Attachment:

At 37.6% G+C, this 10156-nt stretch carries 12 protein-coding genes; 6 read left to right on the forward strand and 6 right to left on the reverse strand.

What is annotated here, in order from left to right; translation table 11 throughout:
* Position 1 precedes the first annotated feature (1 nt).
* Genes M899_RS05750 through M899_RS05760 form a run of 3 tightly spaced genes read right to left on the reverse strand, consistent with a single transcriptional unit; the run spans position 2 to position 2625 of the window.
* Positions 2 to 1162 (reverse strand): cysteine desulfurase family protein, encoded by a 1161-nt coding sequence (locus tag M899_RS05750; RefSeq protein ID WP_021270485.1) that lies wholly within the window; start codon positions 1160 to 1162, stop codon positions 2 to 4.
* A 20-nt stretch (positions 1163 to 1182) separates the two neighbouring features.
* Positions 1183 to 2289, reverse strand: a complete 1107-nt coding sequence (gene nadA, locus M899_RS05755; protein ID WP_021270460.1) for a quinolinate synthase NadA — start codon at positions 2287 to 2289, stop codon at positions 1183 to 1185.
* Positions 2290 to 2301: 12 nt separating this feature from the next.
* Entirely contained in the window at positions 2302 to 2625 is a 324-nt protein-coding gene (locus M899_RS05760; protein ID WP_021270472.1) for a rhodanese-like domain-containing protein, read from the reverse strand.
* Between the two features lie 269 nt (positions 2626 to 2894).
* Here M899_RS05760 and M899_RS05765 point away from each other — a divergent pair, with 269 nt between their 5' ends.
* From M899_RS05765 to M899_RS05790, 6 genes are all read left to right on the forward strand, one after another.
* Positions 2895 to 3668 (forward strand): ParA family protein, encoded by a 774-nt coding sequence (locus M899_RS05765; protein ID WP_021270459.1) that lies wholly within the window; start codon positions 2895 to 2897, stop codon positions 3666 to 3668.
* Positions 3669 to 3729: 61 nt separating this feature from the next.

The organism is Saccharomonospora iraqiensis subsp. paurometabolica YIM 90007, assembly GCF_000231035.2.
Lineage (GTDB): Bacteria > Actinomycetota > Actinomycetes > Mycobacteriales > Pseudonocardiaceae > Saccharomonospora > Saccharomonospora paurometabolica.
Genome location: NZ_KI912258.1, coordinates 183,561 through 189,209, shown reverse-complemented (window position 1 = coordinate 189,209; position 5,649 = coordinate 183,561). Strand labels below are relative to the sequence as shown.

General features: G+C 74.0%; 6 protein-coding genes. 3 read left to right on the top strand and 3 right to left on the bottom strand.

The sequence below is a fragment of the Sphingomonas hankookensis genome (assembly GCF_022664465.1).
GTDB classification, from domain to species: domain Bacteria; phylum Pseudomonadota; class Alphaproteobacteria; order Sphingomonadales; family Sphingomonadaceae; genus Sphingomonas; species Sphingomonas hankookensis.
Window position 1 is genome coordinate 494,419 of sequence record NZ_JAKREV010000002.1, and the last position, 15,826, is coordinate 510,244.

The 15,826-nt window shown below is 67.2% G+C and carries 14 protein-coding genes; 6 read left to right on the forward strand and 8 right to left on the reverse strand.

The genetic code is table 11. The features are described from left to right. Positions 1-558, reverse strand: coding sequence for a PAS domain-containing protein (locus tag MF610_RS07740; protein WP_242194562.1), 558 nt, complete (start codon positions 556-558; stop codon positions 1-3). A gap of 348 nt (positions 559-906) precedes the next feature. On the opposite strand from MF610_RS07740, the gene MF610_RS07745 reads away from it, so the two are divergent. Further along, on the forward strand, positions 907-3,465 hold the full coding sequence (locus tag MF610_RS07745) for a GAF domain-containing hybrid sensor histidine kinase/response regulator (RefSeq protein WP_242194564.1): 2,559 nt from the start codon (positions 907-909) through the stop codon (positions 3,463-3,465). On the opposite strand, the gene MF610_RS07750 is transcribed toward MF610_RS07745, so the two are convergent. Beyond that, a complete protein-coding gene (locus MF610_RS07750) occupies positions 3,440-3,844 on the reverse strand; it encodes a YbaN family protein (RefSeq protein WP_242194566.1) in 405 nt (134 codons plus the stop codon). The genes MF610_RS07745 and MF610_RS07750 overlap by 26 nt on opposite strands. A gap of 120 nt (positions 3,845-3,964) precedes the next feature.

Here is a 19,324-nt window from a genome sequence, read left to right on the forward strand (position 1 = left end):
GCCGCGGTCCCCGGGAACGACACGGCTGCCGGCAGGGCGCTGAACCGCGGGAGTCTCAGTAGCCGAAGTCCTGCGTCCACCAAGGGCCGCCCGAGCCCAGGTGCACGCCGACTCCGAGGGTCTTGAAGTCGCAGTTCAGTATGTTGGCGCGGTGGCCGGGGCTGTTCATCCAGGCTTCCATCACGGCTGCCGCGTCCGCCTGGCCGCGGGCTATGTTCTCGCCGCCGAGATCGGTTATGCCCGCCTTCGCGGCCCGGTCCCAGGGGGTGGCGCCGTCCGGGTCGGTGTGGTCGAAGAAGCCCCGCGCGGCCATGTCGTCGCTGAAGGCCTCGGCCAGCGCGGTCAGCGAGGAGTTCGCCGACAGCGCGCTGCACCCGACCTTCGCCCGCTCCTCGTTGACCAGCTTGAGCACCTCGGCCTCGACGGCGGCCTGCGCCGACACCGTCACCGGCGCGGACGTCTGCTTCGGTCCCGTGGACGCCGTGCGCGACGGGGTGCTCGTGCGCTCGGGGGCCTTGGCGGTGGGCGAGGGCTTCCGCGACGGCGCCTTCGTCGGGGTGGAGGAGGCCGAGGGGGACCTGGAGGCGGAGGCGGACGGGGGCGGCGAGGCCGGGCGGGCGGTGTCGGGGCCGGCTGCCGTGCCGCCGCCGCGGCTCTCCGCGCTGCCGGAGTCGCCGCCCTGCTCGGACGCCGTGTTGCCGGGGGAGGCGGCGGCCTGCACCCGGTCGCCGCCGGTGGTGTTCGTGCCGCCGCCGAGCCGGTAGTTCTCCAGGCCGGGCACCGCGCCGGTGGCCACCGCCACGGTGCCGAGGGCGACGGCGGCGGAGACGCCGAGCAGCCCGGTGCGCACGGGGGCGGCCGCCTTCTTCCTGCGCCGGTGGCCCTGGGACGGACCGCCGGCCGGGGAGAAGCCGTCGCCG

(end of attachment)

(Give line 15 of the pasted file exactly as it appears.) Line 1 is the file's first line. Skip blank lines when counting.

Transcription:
The organism is Saccharomonospora iraqiensis subsp. paurometabolica YIM 90007, assembly GCF_000231035.2.